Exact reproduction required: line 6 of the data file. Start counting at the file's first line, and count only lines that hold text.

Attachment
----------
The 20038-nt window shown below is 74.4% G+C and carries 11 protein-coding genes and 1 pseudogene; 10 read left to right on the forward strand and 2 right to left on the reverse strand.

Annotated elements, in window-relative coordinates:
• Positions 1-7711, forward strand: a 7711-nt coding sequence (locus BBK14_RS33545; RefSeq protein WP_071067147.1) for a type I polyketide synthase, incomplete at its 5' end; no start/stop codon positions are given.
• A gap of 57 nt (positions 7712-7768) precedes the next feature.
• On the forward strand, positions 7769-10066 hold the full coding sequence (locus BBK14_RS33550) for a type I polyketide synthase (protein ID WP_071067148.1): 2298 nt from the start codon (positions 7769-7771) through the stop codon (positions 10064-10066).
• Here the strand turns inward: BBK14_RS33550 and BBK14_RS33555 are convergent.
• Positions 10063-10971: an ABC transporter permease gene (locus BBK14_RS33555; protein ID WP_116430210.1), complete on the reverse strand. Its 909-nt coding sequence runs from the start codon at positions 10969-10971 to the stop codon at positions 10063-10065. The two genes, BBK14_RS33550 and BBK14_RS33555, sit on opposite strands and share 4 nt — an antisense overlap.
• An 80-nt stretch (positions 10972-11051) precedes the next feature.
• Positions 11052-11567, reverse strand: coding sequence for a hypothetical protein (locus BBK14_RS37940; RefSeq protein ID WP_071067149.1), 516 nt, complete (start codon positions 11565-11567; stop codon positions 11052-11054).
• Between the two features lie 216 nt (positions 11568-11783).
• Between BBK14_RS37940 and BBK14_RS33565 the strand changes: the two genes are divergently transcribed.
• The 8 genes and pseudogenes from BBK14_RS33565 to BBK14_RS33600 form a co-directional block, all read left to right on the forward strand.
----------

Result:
• Here the strand turns inward: BBK14_RS33550 and BBK14_RS33555 are convergent.